Conservative with age: Why your political stripes change over time

"If you're not a socialist at twenty, you have no heart; and if you're not a conservative at forty, you have no brain." The saying has been around since at least the late 19th century, and it's not entirely clear who coined it. But the fact that it's still in circulation today says something about the way many of us do become more conservative as the years pass. Producer Peter Mitton explores why this tendency exists, and what it says about the way we acquire our political beliefs.
A voter casts his ballot in the U.S. presidential election at in Greenwich, Connecticut November 8, 2016. (Timothy A. Clary/AFP/Getty Images)
Listen to the full episode54:00

No one really knows who first coined the saying, "If you're not a socialist at twenty, you have no heart, and if you're not a conservative at forty, you have no brain." It wasn't British Prime Minister Winston Churchill or Oscar Wilde, though it's often attributed to them. The smart money seems to be on a rather obscure French jurist from the 19th century, Anselme Batbie.

Whatever the source, it's been repeated for well over a century because it seems to ring true. Youthful ideals give way to the pragmatism as the years go by. But why do so many of us seem to follow in the footsteps of that old adage? Why do others resist it? And what does the adage reveal about the way we come to hold our political beliefs? 

In this documentary, producer Peter Mitton speaks with a wide array of people — young and old, left and right — on  their thoughts about that old saying, and whether it rings true or false in their ears. 

Satirist PJ O’Rourke turned from left-wing liberal to conservative as he got older. He believes the family unit is the only socialist structure that actually works. 1:12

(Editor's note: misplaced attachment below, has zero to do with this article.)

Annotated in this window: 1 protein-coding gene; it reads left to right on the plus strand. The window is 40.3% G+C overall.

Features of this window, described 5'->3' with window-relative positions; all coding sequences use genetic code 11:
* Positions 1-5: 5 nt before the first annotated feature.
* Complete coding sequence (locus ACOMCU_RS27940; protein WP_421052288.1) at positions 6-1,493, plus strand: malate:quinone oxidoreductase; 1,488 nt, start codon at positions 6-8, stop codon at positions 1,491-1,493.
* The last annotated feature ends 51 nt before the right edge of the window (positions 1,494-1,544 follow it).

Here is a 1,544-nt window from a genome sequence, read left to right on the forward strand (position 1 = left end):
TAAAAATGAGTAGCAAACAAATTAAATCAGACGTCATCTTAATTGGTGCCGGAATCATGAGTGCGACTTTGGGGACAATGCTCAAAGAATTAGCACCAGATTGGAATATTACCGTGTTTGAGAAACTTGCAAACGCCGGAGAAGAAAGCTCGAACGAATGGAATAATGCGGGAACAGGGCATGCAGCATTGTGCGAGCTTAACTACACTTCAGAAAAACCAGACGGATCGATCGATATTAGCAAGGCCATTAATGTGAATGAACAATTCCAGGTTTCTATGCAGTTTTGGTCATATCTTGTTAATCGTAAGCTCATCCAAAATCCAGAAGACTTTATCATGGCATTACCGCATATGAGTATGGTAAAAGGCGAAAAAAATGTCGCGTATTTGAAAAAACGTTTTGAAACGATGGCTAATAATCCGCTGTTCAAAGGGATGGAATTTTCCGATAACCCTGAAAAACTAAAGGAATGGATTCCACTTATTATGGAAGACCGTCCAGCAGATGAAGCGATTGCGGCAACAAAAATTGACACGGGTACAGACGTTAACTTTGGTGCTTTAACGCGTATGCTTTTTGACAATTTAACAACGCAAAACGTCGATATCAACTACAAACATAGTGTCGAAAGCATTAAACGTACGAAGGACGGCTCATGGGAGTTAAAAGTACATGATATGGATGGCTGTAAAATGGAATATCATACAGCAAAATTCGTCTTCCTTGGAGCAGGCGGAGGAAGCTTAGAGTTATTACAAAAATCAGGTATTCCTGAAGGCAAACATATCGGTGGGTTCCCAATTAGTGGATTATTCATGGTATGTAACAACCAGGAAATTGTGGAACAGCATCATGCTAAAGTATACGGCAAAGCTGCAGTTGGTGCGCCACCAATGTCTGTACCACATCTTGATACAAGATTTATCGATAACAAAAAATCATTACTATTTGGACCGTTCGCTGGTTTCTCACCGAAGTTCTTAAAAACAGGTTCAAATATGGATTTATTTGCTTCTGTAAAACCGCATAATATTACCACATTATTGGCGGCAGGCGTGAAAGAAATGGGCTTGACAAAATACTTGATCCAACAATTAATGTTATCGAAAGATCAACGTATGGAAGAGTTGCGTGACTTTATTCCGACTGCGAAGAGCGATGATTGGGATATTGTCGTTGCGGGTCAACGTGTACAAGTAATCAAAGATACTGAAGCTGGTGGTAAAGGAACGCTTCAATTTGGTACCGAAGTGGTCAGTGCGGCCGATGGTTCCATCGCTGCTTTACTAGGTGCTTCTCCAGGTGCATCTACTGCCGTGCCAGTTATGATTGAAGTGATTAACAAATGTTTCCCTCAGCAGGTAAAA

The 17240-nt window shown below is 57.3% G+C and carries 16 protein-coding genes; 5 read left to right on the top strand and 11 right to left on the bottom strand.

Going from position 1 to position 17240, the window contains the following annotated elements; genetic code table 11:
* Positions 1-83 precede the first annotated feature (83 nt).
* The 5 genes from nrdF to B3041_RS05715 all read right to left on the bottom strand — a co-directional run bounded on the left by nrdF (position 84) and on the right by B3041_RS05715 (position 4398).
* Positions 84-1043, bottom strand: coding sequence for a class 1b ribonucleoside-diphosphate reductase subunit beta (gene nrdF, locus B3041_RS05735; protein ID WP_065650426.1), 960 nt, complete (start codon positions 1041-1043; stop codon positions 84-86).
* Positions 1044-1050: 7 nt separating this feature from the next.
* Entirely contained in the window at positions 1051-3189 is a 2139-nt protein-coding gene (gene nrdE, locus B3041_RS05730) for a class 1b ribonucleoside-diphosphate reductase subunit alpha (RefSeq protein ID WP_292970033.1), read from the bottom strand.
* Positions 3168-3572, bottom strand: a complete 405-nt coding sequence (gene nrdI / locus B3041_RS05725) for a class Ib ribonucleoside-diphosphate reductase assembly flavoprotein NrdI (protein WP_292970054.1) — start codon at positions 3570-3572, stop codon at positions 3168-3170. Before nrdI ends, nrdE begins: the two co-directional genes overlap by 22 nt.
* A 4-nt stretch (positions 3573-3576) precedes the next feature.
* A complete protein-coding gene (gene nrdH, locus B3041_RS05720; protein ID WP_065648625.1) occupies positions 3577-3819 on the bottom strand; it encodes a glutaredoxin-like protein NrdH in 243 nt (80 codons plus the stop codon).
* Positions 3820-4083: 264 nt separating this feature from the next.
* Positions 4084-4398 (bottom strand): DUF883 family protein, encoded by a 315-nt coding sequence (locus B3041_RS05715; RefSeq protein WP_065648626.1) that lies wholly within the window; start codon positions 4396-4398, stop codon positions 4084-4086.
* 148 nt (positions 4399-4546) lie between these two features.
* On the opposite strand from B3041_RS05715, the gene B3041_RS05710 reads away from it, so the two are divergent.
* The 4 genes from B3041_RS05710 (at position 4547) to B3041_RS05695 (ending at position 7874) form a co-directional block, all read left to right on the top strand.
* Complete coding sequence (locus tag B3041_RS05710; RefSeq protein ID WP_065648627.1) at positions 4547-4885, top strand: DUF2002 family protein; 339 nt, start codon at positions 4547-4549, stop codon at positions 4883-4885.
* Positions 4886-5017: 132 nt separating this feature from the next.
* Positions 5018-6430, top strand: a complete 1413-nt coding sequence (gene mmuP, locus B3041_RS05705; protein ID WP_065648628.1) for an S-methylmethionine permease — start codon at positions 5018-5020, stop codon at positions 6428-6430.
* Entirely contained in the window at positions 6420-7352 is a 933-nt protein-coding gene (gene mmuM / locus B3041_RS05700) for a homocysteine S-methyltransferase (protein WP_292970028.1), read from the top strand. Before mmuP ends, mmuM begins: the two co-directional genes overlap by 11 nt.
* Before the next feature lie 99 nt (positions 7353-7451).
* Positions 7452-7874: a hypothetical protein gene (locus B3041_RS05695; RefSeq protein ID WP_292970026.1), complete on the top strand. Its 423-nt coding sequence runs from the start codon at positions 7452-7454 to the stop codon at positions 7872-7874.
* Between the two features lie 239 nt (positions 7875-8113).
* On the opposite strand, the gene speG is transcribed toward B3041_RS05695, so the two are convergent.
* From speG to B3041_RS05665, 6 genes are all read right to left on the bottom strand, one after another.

Sam Oosterhoff, the youngest MPP in Ontario's history when he was elected at nineteen, is definitely no socialist. He's a social conservative, who believes left-leaning people his own age will eventually come around later. "I don't mean to be rude to my own generation but they're often naive," he says, about the costs of demands like free tuition. 

The American libertarian writer and humourist PJ O'Rourke sees his own life following the trajectory of that saying pretty closely.  He was a campus leftist in the 1960s, but sits on the board of conservative think tanks today. To him, the youthful allegiance with the left is only natural. "Kids are naturally left wing," he says, "because kids grow up in the one Marxist-Leninist system that actually works — the immediate family — where, 'from each according to his ability, to each according to his need,' is an actual rule that's lived by." 

For Sandy Hudson, the maxim doesn't fit with her experience. She's one of the founders of Black Lives Matters Toronto, and describes herself as a leftist. And, while she says she's getting closer to 40, "I don't feel any more heartless".  Ideals and beliefs don't fall away with age, she argues, but the responsibilities of life may make it harder to take part in demonstrations and otherwise act on them.


Guests in this episode:

  • Liz Hodgson is a writer and designer in Toronto.
  • ​James Tilley is a professor of politics at Oxford University.
  • ​Sam Oosterhoff is the member of Ontario provincial parliament, for Niagara West-Glanbrook. 
  • P.J. O'Rourke is an American political satirist and journalist. He's also the  H. L. Mencken Research Fellow at the libertarian Cato Institute. His most recent book is How The Hell Did This Happen? The Election of 2016.
  • Brian Nowak is a Town Councilman-elect in Cheektowaga, New York.
  • Sandy Hudson is a founder of Black Lives Matter Toronto.
  • Harry Leslie Smith is the author of Harry's Last Stand: How The World My Generation Built is Falling Down, And What We Can Do To Save It.
  • Daniel Oppenheimer is the author of Exit Right.


**This episode was produced by Peter Mitton & Nicola Luksic.

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